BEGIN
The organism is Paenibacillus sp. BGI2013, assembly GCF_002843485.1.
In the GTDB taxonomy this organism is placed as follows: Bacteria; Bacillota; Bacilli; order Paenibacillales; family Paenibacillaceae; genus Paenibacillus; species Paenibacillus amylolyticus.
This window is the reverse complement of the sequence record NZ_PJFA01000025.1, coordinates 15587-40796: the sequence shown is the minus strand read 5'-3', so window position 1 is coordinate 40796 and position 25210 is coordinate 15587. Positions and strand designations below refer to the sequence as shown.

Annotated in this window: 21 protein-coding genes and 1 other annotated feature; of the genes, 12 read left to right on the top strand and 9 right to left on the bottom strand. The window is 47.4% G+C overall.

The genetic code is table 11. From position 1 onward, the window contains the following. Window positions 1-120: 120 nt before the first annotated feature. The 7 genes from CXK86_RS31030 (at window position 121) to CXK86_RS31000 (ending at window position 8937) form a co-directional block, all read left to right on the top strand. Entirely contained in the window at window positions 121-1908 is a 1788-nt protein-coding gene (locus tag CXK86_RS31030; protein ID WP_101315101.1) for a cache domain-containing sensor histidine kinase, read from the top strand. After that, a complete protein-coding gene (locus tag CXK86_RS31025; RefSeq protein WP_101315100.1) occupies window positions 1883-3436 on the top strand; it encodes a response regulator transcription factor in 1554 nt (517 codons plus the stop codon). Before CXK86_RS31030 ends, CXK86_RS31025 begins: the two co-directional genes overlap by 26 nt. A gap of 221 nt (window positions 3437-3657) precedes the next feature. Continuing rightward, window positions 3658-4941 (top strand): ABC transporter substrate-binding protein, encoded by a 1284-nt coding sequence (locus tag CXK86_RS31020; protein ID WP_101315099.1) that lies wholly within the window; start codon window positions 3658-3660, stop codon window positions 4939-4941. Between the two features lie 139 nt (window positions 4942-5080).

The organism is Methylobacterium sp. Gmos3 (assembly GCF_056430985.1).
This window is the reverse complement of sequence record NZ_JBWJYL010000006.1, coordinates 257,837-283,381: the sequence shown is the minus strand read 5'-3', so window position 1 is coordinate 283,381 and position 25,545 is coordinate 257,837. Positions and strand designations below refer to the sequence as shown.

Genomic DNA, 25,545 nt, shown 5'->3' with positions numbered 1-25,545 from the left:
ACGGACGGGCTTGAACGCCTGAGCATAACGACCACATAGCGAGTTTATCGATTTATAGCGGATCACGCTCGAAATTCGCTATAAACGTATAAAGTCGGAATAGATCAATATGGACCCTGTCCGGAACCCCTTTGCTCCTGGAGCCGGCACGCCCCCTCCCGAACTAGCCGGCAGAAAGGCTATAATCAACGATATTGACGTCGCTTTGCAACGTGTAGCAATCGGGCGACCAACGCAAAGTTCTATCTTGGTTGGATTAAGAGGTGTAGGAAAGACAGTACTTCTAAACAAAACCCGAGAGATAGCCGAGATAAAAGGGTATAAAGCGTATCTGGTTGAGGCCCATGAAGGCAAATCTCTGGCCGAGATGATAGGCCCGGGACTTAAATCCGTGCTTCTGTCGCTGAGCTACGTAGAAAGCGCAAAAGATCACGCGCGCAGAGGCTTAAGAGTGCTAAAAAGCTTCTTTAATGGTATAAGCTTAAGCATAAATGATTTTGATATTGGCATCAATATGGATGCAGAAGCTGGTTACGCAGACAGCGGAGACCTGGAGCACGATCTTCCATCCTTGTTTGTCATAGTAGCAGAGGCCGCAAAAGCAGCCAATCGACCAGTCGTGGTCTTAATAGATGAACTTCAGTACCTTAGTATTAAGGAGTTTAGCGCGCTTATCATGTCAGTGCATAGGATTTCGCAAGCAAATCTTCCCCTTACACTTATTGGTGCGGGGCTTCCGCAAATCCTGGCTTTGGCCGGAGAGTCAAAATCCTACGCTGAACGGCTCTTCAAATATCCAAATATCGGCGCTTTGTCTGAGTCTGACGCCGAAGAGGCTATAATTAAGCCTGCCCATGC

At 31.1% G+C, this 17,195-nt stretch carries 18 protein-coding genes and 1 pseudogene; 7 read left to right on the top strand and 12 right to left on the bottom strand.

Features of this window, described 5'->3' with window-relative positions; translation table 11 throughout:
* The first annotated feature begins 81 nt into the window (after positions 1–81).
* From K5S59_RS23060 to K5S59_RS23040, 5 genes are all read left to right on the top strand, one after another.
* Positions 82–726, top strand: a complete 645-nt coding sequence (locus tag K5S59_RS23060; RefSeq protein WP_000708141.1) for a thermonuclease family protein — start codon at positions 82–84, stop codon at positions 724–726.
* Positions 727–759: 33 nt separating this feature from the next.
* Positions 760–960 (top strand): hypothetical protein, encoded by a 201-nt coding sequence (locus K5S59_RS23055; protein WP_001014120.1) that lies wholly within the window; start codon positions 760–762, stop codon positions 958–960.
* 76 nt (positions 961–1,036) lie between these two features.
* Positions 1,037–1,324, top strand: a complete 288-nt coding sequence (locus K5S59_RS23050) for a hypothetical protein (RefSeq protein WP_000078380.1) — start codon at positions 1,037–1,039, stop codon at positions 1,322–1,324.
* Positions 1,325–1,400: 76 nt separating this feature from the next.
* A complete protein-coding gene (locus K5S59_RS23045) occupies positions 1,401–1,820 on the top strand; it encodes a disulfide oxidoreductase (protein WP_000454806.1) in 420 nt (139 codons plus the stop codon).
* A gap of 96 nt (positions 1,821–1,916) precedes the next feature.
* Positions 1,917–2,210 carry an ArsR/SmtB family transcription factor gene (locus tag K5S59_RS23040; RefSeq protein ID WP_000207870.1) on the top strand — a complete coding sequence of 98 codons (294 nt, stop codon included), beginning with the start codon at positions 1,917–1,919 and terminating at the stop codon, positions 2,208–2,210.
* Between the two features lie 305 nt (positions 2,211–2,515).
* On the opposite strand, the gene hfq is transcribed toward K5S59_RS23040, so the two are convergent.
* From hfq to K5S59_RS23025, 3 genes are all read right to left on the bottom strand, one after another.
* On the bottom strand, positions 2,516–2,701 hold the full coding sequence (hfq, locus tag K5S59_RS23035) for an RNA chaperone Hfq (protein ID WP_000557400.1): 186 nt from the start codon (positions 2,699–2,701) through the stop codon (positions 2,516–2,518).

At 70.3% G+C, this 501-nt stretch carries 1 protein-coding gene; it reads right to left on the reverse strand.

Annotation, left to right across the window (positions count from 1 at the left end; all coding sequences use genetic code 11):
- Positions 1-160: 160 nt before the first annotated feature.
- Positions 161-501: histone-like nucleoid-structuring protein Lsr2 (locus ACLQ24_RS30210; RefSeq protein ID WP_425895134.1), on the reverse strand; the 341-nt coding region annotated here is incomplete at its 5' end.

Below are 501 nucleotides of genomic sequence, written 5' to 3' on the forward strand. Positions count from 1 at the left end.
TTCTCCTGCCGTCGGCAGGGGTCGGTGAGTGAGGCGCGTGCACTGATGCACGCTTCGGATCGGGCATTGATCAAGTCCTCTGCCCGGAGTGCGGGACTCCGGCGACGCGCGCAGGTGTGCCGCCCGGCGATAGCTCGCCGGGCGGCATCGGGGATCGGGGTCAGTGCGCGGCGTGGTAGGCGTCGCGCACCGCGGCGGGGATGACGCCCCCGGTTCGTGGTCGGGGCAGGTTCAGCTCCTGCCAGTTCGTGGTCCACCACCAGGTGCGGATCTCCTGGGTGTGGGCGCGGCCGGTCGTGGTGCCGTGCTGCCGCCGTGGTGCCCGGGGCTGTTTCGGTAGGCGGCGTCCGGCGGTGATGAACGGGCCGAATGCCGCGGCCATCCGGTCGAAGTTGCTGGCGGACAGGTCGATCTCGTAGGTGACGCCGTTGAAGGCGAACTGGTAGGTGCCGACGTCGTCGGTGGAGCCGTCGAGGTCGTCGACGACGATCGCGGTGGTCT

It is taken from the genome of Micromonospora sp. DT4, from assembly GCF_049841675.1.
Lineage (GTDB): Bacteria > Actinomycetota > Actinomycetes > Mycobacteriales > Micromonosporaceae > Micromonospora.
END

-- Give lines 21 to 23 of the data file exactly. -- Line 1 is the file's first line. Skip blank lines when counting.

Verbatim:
* A gap of 96 nt (positions 1,821–1,916) precedes the next feature.
* Positions 1,917–2,210 carry an ArsR/SmtB family transcription factor gene (locus tag K5S59_RS23040; RefSeq protein ID WP_000207870.1) on the top strand — a complete coding sequence of 98 codons (294 nt, stop codon included), beginning with the start codon at positions 1,917–1,919 and terminating at the stop codon, positions 2,208–2,210.
* Between the two features lie 305 nt (positions 2,211–2,515).